Proving that its not just IE that holds the monopoly in serious security problems, two new vulnerabilities in Mozilla's Firefox Web browser have been rated "extremely critical." Seemingly, the vulnerabilities have the potential to allow an attacker to take control of a PC simply by getting a user to visit a malicious Web site.

Because proof-of-concept code has been leaked -- as were the vulnerabilities -- before a patch was ready, Mozilla recommended that Firefox users either disable JavaScript or lock down the browser so it doesn't install additional software, such as extensions or themes, from Web sites.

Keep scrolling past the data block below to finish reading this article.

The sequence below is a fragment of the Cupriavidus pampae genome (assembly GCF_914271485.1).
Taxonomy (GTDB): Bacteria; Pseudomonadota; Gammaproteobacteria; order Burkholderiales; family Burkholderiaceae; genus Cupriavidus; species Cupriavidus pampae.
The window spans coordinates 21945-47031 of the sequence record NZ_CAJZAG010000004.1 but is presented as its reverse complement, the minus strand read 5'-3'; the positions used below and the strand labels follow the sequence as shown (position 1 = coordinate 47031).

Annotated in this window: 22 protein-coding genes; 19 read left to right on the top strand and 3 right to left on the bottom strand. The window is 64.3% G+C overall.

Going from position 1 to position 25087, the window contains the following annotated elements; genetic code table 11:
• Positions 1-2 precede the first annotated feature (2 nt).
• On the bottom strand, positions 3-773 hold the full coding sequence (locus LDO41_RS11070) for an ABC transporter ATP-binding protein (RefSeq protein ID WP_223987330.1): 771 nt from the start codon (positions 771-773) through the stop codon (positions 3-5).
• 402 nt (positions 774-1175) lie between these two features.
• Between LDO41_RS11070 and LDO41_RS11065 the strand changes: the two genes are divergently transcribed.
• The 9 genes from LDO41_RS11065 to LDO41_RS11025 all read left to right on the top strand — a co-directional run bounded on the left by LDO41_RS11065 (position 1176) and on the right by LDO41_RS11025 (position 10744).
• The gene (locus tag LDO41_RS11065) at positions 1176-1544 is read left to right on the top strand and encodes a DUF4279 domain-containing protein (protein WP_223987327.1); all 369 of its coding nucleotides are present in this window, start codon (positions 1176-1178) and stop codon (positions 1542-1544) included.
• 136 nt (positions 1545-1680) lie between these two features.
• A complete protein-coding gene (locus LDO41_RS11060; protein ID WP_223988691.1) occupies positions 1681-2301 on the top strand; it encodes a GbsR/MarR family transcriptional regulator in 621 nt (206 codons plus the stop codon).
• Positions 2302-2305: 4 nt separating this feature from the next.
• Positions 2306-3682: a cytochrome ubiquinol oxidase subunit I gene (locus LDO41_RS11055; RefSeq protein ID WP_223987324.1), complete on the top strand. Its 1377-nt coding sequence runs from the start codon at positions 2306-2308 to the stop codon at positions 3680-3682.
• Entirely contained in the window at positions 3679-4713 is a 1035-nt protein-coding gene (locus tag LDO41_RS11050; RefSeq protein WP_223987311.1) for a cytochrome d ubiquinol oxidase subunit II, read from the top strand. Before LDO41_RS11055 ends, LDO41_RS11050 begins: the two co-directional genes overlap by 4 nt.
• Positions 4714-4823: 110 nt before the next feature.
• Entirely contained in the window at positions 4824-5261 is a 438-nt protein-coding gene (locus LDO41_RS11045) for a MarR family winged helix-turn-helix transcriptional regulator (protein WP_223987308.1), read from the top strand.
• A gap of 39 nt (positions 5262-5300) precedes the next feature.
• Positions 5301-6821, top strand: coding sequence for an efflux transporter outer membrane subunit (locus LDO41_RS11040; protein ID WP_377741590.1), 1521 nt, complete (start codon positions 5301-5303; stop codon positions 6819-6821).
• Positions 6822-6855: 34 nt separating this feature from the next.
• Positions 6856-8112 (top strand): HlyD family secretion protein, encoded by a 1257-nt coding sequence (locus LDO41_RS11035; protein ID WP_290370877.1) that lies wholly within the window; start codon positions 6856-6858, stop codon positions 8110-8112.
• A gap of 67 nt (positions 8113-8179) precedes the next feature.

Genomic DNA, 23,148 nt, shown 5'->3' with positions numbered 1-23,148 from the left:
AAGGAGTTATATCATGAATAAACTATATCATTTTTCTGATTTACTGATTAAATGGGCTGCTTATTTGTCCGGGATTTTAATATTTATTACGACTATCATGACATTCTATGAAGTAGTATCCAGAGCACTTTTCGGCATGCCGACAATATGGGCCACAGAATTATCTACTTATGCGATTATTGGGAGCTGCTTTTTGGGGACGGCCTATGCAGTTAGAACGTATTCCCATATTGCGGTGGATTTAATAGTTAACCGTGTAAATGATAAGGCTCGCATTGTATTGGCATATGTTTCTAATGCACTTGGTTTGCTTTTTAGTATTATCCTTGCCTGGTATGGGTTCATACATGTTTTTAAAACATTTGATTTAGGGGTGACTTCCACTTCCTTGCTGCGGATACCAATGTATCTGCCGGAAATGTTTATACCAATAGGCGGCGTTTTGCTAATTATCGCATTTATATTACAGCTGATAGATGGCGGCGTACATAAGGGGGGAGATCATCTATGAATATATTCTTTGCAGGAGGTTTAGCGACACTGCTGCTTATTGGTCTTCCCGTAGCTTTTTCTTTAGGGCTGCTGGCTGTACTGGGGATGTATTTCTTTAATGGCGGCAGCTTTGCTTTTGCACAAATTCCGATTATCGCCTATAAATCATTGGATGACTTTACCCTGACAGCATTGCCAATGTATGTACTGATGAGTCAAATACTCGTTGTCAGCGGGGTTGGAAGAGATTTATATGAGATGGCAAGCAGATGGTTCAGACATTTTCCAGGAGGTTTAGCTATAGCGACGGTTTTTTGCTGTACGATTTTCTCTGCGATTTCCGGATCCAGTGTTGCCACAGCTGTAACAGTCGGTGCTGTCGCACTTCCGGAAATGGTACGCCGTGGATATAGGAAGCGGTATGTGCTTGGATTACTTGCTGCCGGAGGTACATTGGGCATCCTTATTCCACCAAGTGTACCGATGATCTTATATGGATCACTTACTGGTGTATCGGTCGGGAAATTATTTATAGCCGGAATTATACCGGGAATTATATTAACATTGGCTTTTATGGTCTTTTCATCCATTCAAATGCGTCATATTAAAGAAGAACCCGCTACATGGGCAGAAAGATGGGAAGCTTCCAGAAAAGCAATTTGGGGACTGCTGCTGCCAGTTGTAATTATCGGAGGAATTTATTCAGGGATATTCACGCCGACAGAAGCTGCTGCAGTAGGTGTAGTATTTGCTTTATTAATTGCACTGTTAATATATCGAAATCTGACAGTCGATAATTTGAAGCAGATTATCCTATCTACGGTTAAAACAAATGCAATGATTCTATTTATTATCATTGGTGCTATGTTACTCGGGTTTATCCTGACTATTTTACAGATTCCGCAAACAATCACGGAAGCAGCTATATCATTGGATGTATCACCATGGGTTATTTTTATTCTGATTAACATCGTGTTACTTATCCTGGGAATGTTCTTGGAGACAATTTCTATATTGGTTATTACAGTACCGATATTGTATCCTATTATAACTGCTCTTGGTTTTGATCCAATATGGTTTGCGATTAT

The vulnerabilities were discovered by a pair of security researchers, who had notified Mozilla earlier in the month, but were keeping mum until a patch was written. However, details of the vulnerabilities were leaked by someone close to one of the researchers.


It appears that it is possible to trick the browser into thinking a download is coming from one of the by-default sites permitted to install software automatically: addons.mozilla.org or update.mozilla.org. Changes have been made to the Mozilla update site to try to minimise any potential for damage, however the problem will not be fixed properly until we are given Firefox 1.0.4.